What is the role of the Federal government?

 

The Federal government’s role in relation to mineral and petroleum exploration and production is to assess any action that has, will have or is likely to have a significant impact on a ‘matter of national environmental significance’ and to approve or not the action under the Environment Protection and Biodiversity Conservation Act 1999 (Cth). Amendments to that Act in July 2013 included ‘a water resource, in relation to coal seam gas development and large coal mining development’ as a ‘matter of national environmental significance’. This section overviews the role of the Federal government in relation to mineral and petroleum exploration and production.

 

What is the role of the federal government?
 

The Federal Government only has a role in relation to mineral and petroleum exploration and production if environmental assessment and approval for the exploration or production activity is required under the Environment Protection and Biodiversity Conservation Act 1999 (Cth).

 

Environment Protection and Biodiversity Conservation Act 1999
 

The Environment Protection and Biodiversity Conservation Act 1999 is the Federal Government’s central piece of environmental legislation. It provides a legal framework to protect and manage important flora, fauna, ecological communities, heritage places and, in relation to coal seam gas and large coal mining, water resources. These are defined in the Act as ‘matters of national environmental significance’.

 

Mineral or petroleum exploration or production which may have, will have or are likely to have a ‘significant impact’ on one or more ‘matters of national environmental significance’ are referred to as ‘controlled actions’ and will need to be assessed and approved by the Federal Environment Minister under the Act before the action can undertaken.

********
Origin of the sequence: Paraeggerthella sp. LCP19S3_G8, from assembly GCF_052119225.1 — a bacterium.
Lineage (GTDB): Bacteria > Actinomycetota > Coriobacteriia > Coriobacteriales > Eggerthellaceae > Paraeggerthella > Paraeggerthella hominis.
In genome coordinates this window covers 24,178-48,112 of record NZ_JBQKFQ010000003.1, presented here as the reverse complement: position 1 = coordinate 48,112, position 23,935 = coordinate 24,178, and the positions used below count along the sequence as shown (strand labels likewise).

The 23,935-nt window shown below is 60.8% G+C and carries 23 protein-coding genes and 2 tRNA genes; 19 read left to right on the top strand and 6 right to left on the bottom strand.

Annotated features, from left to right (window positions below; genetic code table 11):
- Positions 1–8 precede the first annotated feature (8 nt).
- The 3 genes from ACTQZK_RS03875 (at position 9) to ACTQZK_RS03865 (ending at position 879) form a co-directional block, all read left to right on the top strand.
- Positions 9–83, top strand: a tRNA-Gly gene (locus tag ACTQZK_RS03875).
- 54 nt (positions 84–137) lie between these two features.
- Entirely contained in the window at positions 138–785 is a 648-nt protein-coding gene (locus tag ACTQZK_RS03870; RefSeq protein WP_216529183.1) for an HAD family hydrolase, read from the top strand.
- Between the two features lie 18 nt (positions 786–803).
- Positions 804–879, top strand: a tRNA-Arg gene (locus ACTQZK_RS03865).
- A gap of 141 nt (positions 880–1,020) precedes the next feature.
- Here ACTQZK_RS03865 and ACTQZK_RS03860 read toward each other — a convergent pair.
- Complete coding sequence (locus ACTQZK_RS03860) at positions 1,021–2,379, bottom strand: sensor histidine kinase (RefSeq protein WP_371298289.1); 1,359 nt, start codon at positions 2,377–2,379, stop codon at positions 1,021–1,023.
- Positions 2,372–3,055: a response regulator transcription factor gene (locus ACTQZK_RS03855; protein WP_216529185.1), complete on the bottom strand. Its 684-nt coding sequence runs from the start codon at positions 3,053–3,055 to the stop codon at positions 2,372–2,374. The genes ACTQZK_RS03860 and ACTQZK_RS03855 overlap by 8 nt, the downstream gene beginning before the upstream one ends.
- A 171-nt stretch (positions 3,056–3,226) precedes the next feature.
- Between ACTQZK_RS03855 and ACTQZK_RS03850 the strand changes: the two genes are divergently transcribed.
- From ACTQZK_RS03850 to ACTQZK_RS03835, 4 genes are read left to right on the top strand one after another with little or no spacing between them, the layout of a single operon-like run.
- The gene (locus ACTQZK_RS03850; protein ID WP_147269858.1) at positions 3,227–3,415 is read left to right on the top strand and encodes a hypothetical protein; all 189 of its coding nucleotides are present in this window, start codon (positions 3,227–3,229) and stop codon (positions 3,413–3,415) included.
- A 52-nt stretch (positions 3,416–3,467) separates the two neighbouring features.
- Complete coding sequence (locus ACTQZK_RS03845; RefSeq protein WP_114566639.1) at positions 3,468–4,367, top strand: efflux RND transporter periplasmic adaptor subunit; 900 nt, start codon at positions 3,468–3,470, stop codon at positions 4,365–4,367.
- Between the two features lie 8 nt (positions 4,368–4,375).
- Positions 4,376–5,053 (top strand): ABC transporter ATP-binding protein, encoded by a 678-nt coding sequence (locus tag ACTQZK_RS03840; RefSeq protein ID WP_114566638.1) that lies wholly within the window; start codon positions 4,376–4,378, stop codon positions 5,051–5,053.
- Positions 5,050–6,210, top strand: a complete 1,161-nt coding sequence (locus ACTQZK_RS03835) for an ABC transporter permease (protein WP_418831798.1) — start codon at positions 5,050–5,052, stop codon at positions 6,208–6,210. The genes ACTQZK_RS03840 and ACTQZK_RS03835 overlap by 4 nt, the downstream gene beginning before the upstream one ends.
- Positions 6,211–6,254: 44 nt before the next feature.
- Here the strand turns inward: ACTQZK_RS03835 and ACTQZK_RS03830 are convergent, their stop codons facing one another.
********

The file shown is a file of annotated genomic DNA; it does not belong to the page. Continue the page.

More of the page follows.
The ‘matters of national environmental significance’ included in the Act are:

  • world heritage values of a declared World Heritage property;[i]

  • national Heritage values of a national heritage place;[ii]

  • ecological character of a declared Ramsar wetland;[iii]

  • extinct in the wild, critically endangered, endangered, or vulnerable species and ecological communities;[iv]

  • listed migratory species;[v]

  • nuclear actions including mining of uranium and radioactive waste;[vi]

  • marine areas;[vii]

  • the Great Barrier Reef Marine Park; and[viii]

  • water resources, where coal seam gas or large coal mining development has, will have, or is likely to have a significant impact on those resources[ix].

 

A mineral or petroleum explorer or producer which proposes action that has, will have, or is likely to have a significant impact on any of the matters of national environmental significance must refer that action to the Federal Environment Minister for a decision on whether assessment and approval is required under the Act. Penalties can be imposed if such actions are not referred to the Environment Minister.

 

The requirement that any actions relating to mineral and petroleum exploration and production that have, will have, or are likely to have a significant impact on a matter of national environmental significance be assessed under the Act is in addition to any environmental assessments and approvals required from the NSW Government.

 

The ‘water trigger’

You may have heard the term ‘water trigger’ used to describe the last of the matters of national environmental significance listed above, that is, ‘water resources, where coal seam gas or large coal mining development has, will have, or is likely to have a significant impact’.